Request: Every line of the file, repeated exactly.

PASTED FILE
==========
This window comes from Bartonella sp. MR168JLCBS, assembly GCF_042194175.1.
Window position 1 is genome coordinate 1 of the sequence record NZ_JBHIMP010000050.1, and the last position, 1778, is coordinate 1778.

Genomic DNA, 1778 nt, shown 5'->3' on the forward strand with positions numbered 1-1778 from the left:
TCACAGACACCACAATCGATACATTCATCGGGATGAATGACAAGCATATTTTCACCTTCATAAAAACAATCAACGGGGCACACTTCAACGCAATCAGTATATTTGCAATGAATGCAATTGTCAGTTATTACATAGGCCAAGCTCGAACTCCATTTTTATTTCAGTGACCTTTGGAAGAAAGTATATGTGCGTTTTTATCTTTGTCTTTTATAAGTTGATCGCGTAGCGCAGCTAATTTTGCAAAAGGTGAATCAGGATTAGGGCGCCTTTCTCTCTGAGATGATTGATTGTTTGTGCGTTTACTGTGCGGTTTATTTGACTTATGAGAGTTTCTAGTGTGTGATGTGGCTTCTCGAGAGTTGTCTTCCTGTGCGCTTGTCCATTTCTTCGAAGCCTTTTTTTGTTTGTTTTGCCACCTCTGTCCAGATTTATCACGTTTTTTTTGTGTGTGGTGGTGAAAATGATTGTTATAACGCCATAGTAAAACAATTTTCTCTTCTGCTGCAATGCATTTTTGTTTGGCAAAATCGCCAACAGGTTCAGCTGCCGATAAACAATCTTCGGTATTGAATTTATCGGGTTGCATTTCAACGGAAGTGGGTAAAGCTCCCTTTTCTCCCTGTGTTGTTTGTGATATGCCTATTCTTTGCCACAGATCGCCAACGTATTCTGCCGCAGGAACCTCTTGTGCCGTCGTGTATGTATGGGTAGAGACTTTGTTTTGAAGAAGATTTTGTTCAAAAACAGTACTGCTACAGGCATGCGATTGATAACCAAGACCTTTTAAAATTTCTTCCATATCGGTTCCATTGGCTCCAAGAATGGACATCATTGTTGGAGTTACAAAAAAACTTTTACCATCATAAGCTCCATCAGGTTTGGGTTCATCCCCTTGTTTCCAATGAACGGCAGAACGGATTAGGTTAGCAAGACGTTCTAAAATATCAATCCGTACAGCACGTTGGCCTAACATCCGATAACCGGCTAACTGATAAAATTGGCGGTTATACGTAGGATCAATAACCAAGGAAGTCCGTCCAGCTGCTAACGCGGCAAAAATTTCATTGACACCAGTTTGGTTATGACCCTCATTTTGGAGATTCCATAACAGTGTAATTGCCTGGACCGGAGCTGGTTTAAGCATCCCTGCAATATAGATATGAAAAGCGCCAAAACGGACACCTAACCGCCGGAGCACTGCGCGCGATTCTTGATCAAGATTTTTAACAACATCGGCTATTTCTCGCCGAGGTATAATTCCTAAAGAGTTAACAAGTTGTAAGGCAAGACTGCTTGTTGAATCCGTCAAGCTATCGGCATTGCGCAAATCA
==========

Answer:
This window comes from Bartonella sp. MR168JLCBS, assembly GCF_042194175.1.
Window position 1 is genome coordinate 1 of the sequence record NZ_JBHIMP010000050.1, and the last position, 1778, is coordinate 1778.

Genomic DNA, 1778 nt, shown 5'->3' on the forward strand with positions numbered 1-1778 from the left:
TCACAGACACCACAATCGATACATTCATCGGGATGAATGACAAGCATATTTTCACCTTCATAAAAACAATCAACGGGGCACACTTCAACGCAATCAGTATATTTGCAATGAATGCAATTGTCAGTTATTACATAGGCCAAGCTCGAACTCCATTTTTATTTCAGTGACCTTTGGAAGAAAGTATATGTGCGTTTTTATCTTTGTCTTTTATAAGTTGATCGCGTAGCGCAGCTAATTTTGCAAAAGGTGAATCAGGATTAGGGCGCCTTTCTCTCTGAGATGATTGATTGTTTGTGCGTTTACTGTGCGGTTTATTTGACTTATGAGAGTTTCTAGTGTGTGATGTGGCTTCTCGAGAGTTGTCTTCCTGTGCGCTTGTCCATTTCTTCGAAGCCTTTTTTTGTTTGTTTTGCCACCTCTGTCCAGATTTATCACGTTTTTTTTGTGTGTGGTGGTGAAAATGATTGTTATAACGCCATAGTAAAACAATTTTCTCTTCTGCTGCAATGCATTTTTGTTTGGCAAAATCGCCAACAGGTTCAGCTGCCGATAAACAATCTTCGGTATTGAATTTATCGGGTTGCATTTCAACGGAAGTGGGTAAAGCTCCCTTTTCTCCCTGTGTTGTTTGTGATATGCCTATTCTTTGCCACAGATCGCCAACGTATTCTGCCGCAGGAACCTCTTGTGCCGTCGTGTATGTATGGGTAGAGACTTTGTTTTGAAGAAGATTTTGTTCAAAAACAGTACTGCTACAGGCATGCGATTGATAACCAAGACCTTTTAAAATTTCTTCCATATCGGTTCCATTGGCTCCAAGAATGGACATCATTGTTGGAGTTACAAAAAAACTTTTACCATCATAAGCTCCATCAGGTTTGGGTTCATCCCCTTGTTTCCAATGAACGGCAGAACGGATTAGGTTAGCAAGACGTTCTAAAATATCAATCCGTACAGCACGTTGGCCTAACATCCGATAACCGGCTAACTGATAAAATTGGCGGTTATACGTAGGATCAATAACCAAGGAAGTCCGTCCAGCTGCTAACGCGGCAAAAATTTCATTGACACCAGTTTGGTTATGACCCTCATTTTGGAGATTCCATAACAGTGTAATTGCCTGGACCGGAGCTGGTTTAAGCATCCCTGCAATATAGATATGAAAAGCGCCAAAACGGACACCTAACCGCCGGAGCACTGCGCGCGATTCTTGATCAAGATTTTTAACAACATCGGCTATTTCTCGCCGAGGTATAATTCCTAAAGAGTTAACAAGTTGTAAGGCAAGACTGCTTGTTGAATCCGTCAAGCTATCGGCATTGCGCAAATCA